Here you will find all the non-discussion-based assignments for our course, including presentations and written work.

Presentation #1 – Due: Tuesday 9/14 by 9am

For this first presentation, choose a picture book to read an excerpt to us. In your video, we should be able to see YOU reading to us for the majority of the video. You may share the images if you wish, either via a physical book, or digitally, or choose to just read the text to us. Your video should be between 3-5 minutes long. Tell us in a few sentences why you chose the book to introduce it to us. You do not need to tell us your choice ahead of time.

You will post your video to our class Presentation page. You will add a new “post”. From there, you can upload the video directly, or if you would prefer to upload it to YouTube which has some basic editing available, you can directly link to that in your post. You can link to an unlisted YouTube video, and videos on this site will remain password protected.

Vocal Exercises
The Fairy Tale Assignment – what you are looking for

Choose a single story that you will use for the first half of this course.  This can be a fairy tale or folk tale.  It must be approved.  No more than three individuals may choose the same story.

Look for SEVEN versions of the story and one academic article about your story.  These will be used for your annotated bibliography but will also influence your presentations.

  1. An older version of the TEXT written pre-1900.  This may be published in a more recent edition, but you are looking for an early version of the story – most likely one by one of the major collectors of folk tales (Perrault, Grimm, Jacobs, etc.)
  2. A picture book version of the story
  3. A version of the story written AFTER 1970 that is written for an older audience.  This will be used for your third presentation. This can be for an Adult, Young Adult, or Middle-Grade audience.  The point is to look at a book or story that expands the story giving it new detail and scope either be a retelling, adaptation or serve as an inspiration.  
  4. A version on film.  This could be a film, animation, youtube, etc. but should tell a version of the story in its entirety.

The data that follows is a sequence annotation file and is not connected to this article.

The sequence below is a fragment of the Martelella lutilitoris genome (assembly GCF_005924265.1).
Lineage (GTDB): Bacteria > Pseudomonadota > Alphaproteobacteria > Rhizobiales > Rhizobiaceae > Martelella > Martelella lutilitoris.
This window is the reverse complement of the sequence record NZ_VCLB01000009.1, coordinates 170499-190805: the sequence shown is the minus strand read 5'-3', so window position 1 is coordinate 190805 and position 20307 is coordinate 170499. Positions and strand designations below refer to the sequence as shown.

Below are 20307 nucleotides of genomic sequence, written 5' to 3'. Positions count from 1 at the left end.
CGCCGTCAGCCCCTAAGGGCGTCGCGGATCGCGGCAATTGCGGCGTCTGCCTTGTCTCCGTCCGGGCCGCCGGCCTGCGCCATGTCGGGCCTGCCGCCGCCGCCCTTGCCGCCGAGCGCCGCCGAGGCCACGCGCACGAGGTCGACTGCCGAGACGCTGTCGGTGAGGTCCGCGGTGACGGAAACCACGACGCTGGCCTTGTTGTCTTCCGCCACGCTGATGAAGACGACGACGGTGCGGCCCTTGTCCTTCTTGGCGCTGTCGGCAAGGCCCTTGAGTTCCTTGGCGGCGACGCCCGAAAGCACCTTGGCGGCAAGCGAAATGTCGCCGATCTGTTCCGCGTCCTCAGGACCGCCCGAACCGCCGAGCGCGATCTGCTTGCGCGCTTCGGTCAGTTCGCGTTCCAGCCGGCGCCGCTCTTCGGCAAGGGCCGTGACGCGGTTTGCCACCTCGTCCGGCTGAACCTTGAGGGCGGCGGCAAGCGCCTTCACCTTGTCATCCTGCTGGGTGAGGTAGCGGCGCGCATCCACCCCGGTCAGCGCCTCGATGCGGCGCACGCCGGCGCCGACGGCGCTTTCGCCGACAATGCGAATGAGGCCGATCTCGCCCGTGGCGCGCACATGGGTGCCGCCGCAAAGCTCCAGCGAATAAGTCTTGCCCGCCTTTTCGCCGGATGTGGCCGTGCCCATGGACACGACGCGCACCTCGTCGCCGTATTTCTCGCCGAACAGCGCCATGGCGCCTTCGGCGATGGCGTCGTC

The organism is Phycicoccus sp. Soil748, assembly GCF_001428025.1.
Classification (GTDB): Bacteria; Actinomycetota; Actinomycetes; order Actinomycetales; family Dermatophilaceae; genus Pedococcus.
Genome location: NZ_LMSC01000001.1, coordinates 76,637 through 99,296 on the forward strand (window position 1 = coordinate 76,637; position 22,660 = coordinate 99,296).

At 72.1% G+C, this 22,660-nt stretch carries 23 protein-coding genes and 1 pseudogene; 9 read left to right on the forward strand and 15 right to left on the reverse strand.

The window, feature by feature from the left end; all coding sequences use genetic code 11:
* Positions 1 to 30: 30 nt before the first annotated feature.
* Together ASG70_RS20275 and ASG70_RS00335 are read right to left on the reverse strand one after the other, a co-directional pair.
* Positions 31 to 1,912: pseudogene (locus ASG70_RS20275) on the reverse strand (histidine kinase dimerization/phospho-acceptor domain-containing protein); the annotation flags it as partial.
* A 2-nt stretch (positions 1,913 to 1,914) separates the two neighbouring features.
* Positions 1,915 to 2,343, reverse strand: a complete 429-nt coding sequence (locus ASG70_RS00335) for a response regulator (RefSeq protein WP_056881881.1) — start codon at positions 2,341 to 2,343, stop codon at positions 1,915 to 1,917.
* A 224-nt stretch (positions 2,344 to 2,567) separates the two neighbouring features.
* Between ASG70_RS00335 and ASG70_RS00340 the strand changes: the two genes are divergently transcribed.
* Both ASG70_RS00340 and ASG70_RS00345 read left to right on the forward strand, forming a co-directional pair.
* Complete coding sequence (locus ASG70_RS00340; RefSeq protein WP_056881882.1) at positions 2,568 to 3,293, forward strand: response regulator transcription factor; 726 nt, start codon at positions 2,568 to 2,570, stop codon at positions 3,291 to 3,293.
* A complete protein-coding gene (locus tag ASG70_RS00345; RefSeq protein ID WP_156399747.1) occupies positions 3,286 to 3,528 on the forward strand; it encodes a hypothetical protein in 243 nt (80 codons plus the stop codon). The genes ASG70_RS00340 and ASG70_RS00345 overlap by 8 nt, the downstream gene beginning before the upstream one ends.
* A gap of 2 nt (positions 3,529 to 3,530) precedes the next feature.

5. A visual version.  A single image or series of still images or other visual object based on the story.   We will look at some possibilities collectively.
  6. A version meant to be performed.  This might be a ballet, an opera, a musical, a school play, a song, a storyteller’s version.  
  7. Another version of your choice.
  8. Academic article or book chapter
2nd Presentation – The Fairy Tale

You should tell us the story in whatever way you wish in under five minutes.

Your performance can be based on any of the versions you looked at, a combination of them, or something original based on your tale.  Keep in mind the elements that make a good story work that we will discuss in class.  Factors to consider this performance include narrative arc, consistent tone, character, vocal performance, physical performance, and setting. 

Be as creative as you want to be! People have done incredible things with this. But don’t worry if you only feel comfortable reading a story aloud to us at this point.

When you post your video please let us know with the post if your presentation is appropriate for children or not.

For responses: Group A responds to Group B, Group B to Group C, and Group C to Group A

3rd Presentation – An Expanded Fairy Tale for MG/YA/Adult Audiences

You are responsible for presenting an excerpt of approximately 3-4 minutes of a version of your post-1970 fairy tale written for an older MG, YA or adult audience.  Your presentation should include 2-3 minute introduction to your material that tells us what you are performing as well as some context. When was the story written? By who? Tell us something about them? How does the author use the fairy tale? How has it been or not been modernized? Is the book a retelling, an adaptation or inspired by the story?  Does it mix in other stories?

Try to keep the whole presentation under 6 minutes.

Only one student can work on each title. Please email me with your choice including title and author. Make sure you determine if you can get your hands on the book early.

Annotated Bibliography

Provide citations and a 1-2 paragraph analysis of each source.  Don’t just summarize the plot, start to dig into the themes and ideas and what makes these variations interesting and unique.   Dig deeply.  Why this story at this time and place? How does it make you rethink the story as you have known it? What kinds of symbolism are you starting to see? What are the deeper themes and ideas that underlie these variations?  Are they the same or do they differ?  What does a particular version pull out of the story?  Think about how each variation supports or complicates the pattern of the story it is using and why. 

Citations should be done properly a style of your choice (I recommend MLA or Chicago).    Please indicate what style you are using on your document.

This is a condensed sample of an annotated bibliography for “Little Red Riding Hood.”